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Q&A: Alan Brill

Posted On: May. 21, 2007 12:00 AM CST

Stability amid volatility

Published May 21, 2007

In an interview with Business Insurance Associate Editor Gloria Gonzalez, Alan Brill, Secaucus, N.J.-based senior managing director for technology services at information security firm Kroll Inc., a unit of Marsh & McLennan Cos. Inc., discussed both common and unusual security breaches that corporations face and the importance of taking basic precautions to protect sensitive corporate and customer data.

Q: What are the most common types of security breaches you've seen?

A: Typically, the things that go wrong are common, easy to understand and very often easy to fix. We find time and time again that companies that have suffered losses--maybe a loss of highly proprietary information, maybe a loss of sensitive personal information--that when we do a root-cause analysis to figure how it could have happened, we'll discover something like failure to update patches on all the systems. Now that seems like something that's extremely mundane...but it turns out that things like that are very, very important.

Q: Are there basic steps companies should be taking to safeguard their data?

A: The first is to assume that it can happen to you. You need to do the basics. We were dealing with one organization, a financial services company, and we talked to them about surveying their headquarters building to determine if they had any wireless security problems. Well, they assured us that that was a waste of time because they didn't run any wireless systems. We decided to check anyway and we found a very, very strong unsecured wireless signal. And we were able, in fact, using our analytics software to intercept the packets that were going across that circuit and determined that it was very confidential corporate data.

One of their executives decided to reposition the desk in the office. He did not want to have wires running across the carpet...went to a local store, bought a $20 access point, plugged it into the wall and suddenly opened up the company's network to anybody within about a three-block radius. It's that kind of thing that goes wrong.

Q: What are the key elements of a security breach that companies should watch out for?

A: The first thing to watch out for is how you store and protect data. You should be asking yourselves why you collect every piece of information you collect. Do you really need it for a business operational purpose? If you're not using it, don't collect it. If you do use it and you do need it, make sure that you're using it for an appropriate purpose, that you're using it accurately and effectively, and that you only keep it as long as it's needed.

Once information is no longer needed, particularly sensitive information, keeping it represents 100% risk and 0% reward.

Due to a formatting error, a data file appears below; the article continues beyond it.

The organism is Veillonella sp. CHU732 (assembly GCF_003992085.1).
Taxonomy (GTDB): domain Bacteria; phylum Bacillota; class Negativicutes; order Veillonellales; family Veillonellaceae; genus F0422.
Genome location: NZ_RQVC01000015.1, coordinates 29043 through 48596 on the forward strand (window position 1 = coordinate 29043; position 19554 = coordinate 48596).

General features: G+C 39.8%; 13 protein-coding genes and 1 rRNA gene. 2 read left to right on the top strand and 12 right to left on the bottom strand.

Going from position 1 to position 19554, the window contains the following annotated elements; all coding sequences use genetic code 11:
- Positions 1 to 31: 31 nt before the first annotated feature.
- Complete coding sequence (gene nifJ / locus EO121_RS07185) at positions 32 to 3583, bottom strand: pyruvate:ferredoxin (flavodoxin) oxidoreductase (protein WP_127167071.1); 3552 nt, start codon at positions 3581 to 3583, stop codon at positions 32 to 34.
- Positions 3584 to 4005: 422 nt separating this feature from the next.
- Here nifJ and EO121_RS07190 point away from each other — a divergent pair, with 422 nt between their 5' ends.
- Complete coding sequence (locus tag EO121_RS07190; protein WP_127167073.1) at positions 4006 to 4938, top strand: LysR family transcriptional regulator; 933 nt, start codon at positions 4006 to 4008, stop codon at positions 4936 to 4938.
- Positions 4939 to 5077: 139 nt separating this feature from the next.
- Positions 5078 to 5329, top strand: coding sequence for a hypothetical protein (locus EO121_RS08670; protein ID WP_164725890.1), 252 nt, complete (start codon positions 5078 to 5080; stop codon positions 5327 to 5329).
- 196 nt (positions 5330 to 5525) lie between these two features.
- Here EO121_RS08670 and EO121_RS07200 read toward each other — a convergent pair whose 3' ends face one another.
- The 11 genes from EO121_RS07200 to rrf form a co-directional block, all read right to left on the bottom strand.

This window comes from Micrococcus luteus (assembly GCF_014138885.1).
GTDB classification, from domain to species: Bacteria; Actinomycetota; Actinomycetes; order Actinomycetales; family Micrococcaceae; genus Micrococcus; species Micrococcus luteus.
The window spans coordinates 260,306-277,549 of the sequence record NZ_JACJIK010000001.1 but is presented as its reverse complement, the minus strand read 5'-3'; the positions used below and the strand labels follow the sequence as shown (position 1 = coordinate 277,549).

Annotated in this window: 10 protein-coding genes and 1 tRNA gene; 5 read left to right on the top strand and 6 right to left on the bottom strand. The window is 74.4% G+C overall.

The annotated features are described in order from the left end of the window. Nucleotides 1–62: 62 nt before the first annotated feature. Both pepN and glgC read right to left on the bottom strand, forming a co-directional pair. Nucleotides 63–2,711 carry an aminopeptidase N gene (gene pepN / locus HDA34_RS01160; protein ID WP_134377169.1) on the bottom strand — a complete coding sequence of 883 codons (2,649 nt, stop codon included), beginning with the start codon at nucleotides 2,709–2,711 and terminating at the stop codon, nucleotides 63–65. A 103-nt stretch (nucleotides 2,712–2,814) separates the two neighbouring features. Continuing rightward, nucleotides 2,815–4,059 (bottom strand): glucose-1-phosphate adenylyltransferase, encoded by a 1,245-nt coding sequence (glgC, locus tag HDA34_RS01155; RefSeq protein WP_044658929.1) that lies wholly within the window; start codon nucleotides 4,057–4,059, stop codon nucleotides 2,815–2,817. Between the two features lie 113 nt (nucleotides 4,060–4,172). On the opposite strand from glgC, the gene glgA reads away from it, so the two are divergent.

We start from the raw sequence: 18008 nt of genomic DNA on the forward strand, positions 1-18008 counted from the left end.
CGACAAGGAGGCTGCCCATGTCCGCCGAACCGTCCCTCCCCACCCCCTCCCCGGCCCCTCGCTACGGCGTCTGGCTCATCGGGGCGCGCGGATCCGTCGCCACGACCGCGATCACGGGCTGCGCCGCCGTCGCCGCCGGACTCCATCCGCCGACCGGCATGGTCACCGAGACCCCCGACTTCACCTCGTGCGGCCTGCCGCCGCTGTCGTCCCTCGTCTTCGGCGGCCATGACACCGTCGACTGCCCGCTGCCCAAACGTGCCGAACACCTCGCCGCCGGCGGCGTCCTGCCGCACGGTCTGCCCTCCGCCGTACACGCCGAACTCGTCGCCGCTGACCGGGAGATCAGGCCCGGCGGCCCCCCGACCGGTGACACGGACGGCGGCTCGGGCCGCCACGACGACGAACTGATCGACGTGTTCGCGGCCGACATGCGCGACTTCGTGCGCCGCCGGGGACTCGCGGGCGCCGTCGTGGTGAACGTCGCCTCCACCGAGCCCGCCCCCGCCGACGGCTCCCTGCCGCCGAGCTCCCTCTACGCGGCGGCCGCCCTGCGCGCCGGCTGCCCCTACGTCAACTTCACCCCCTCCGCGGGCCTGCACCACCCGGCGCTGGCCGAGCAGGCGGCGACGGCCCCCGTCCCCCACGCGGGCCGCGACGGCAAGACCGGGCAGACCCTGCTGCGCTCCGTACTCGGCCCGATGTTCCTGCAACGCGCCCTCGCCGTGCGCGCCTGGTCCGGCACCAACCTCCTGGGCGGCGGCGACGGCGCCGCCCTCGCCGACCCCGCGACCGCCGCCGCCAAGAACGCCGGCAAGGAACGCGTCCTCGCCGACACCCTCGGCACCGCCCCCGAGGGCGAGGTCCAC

Q: Have there been any unusual security breaches that you've seen that are or could become a little more common?

A: Certainly, the thing that we're seeing more than anything else is the breaches of sensitive personal information. We had a case recently in which we were called by a financial services company and they told us that they had reason to believe that a laptop had been stolen that had over a quarter of a million sensitive personal financial records on it. We went in and looked at the actual electronic evidence and we determined that they had jumped to a conclusion.

They thought that the machine that was stolen had the data. When you looked at the records, it turned out that that data had been placed on a different machine that was still there and the incident never occurred.

Similarly, we had a company that called us that thought it had an information loss of 250,000 credit cards. They assumed that the company that provided their software had encrypted everything and it came as something of an unpleasant surprise when their IT people discovered that it was not encrypted.

Q: Have you found that companies have had problems--either correcting the breaches or trying to compensate for the fact that there have been breaches--criminally or civilly?

A: We had one client, a financial services company, that had...a hacker get through their firewall. They thought that the firewall had closed off certain holes that a hacker could get into, but because of the way their code was written, the hole had been reopened. And we showed them how to fix it.

About four months later, we get another call from the same organization and we go there and discover they had another breach, a lot more serious this time. When we do the root-cause analysis, we discovered they never fixed the hole and the next hacker came through the same well-documented, well-understood and very fixable hole.

Q: Describe some of the more unusual security breaches you've seen.

A: We get some that actually make you shake your head--people who believe what they're told even when it doesn't make sense. Somebody is told that a visitor has shown up and is picking up the laptop of a vacationing executive. They give it to them. They walk out the door and you later discover that the executive didn't expect anybody to be picking up their laptop. It just got stolen with all of the company's information on it.